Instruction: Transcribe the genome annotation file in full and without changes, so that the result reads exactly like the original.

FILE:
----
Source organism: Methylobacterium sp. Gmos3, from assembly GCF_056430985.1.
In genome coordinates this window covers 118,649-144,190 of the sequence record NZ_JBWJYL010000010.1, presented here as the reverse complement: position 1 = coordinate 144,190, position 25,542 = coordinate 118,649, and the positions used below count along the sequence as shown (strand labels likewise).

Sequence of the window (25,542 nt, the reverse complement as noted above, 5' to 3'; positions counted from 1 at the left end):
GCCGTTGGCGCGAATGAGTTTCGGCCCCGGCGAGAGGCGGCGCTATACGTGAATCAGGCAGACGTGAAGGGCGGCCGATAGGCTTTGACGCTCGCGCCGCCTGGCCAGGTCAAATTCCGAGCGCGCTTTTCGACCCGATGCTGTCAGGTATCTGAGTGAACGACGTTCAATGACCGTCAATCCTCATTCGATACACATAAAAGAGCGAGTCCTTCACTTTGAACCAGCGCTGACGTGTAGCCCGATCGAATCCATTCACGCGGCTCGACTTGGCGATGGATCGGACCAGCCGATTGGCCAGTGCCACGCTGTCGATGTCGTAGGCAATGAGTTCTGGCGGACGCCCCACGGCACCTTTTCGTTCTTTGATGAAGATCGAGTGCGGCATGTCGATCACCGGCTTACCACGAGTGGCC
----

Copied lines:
Source organism: Methylobacterium sp. Gmos3, from assembly GCF_056430985.1.
In genome coordinates this window covers 118,649-144,190 of the sequence record NZ_JBWJYL010000010.1, presented here as the reverse complement: position 1 = coordinate 144,190, position 25,542 = coordinate 118,649, and the positions used below count along the sequence as shown (strand labels likewise).

Sequence of the window (25,542 nt, the reverse complement as noted above, 5' to 3'; positions counted from 1 at the left end):
GCCGTTGGCGCGAATGAGTTTCGGCCCCGGCGAGAGGCGGCGCTATACGTGAATCAGGCAGACGTGAAGGGCGGCCGATAGGCTTTGACGCTCGCGCCGCCTGGCCAGGTCAAATTCCGAGCGCGCTTTTCGACCCGATGCTGTCAGGTATCTGAGTGAACGACGTTCAATGACCGTCAATCCTCATTCGATACACATAAAAGAGCGAGTCCTTCACTTTGAACCAGCGCTGACGTGTAGCCCGATCGAATCCATTCACGCGGCTCGACTTGGCGATGGATCGGACCAGCCGATTGGCCAGTGCCACGCTGTCGATGTCGTAGGCAATGAGTTCTGGCGGACGCCCCACGGCACCTTTTCGTTCTTTGATGAAGATCGAGTGCGGCATGTCGATCACCGGCTTACCACGAGTGGCC